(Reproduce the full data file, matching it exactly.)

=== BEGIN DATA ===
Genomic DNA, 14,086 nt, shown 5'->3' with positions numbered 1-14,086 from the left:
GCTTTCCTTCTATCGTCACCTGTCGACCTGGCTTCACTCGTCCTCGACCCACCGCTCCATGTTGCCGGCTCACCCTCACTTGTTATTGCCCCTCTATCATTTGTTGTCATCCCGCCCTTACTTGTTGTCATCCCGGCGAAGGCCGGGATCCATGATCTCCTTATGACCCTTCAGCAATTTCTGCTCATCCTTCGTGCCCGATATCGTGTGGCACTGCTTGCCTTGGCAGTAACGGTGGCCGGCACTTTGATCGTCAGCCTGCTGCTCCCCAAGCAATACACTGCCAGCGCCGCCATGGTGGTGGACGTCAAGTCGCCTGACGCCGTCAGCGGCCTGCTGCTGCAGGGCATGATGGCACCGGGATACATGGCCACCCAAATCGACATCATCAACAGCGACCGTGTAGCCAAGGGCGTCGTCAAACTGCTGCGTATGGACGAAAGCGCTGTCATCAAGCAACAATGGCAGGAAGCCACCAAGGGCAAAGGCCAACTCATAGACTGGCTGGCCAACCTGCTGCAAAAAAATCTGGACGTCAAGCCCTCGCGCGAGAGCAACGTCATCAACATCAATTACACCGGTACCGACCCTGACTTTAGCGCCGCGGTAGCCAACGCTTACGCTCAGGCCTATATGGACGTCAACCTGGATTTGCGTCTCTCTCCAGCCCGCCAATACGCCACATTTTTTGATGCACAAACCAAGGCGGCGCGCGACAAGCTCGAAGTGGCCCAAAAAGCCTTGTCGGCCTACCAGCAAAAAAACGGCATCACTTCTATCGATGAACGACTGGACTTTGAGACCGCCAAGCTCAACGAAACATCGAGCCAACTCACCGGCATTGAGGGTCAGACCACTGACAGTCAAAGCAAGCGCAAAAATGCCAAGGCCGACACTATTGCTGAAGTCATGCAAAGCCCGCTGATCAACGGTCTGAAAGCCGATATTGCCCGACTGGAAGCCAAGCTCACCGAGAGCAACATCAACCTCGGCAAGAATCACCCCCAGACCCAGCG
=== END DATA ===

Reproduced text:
Genomic DNA, 14,086 nt, shown 5'->3' with positions numbered 1-14,086 from the left:
GCTTTCCTTCTATCGTCACCTGTCGACCTGGCTTCACTCGTCCTCGACCCACCGCTCCATGTTGCCGGCTCACCCTCACTTGTTATTGCCCCTCTATCATTTGTTGTCATCCCGCCCTTACTTGTTGTCATCCCGGCGAAGGCCGGGATCCATGATCTCCTTATGACCCTTCAGCAATTTCTGCTCATCCTTCGTGCCCGATATCGTGTGGCACTGCTTGCCTTGGCAGTAACGGTGGCCGGCACTTTGATCGTCAGCCTGCTGCTCCCCAAGCAATACACTGCCAGCGCCGCCATGGTGGTGGACGTCAAGTCGCCTGACGCCGTCAGCGGCCTGCTGCTGCAGGGCATGATGGCACCGGGATACATGGCCACCCAAATCGACATCATCAACAGCGACCGTGTAGCCAAGGGCGTCGTCAAACTGCTGCGTATGGACGAAAGCGCTGTCATCAAGCAACAATGGCAGGAAGCCACCAAGGGCAAAGGCCAACTCATAGACTGGCTGGCCAACCTGCTGCAAAAAAATCTGGACGTCAAGCCCTCGCGCGAGAGCAACGTCATCAACATCAATTACACCGGTACCGACCCTGACTTTAGCGCCGCGGTAGCCAACGCTTACGCTCAGGCCTATATGGACGTCAACCTGGATTTGCGTCTCTCTCCAGCCCGCCAATACGCCACATTTTTTGATGCACAAACCAAGGCGGCGCGCGACAAGCTCGAAGTGGCCCAAAAAGCCTTGTCGGCCTACCAGCAAAAAAACGGCATCACTTCTATCGATGAACGACTGGACTTTGAGACCGCCAAGCTCAACGAAACATCGAGCCAACTCACCGGCATTGAGGGTCAGACCACTGACAGTCAAAGCAAGCGCAAAAATGCCAAGGCCGACACTATTGCTGAAGTCATGCAAAGCCCGCTGATCAACGGTCTGAAAGCCGATATTGCCCGACTGGAAGCCAAGCTCACCGAGAGCAACATCAACCTCGGCAAGAATCACCCCCAGACCCAGCG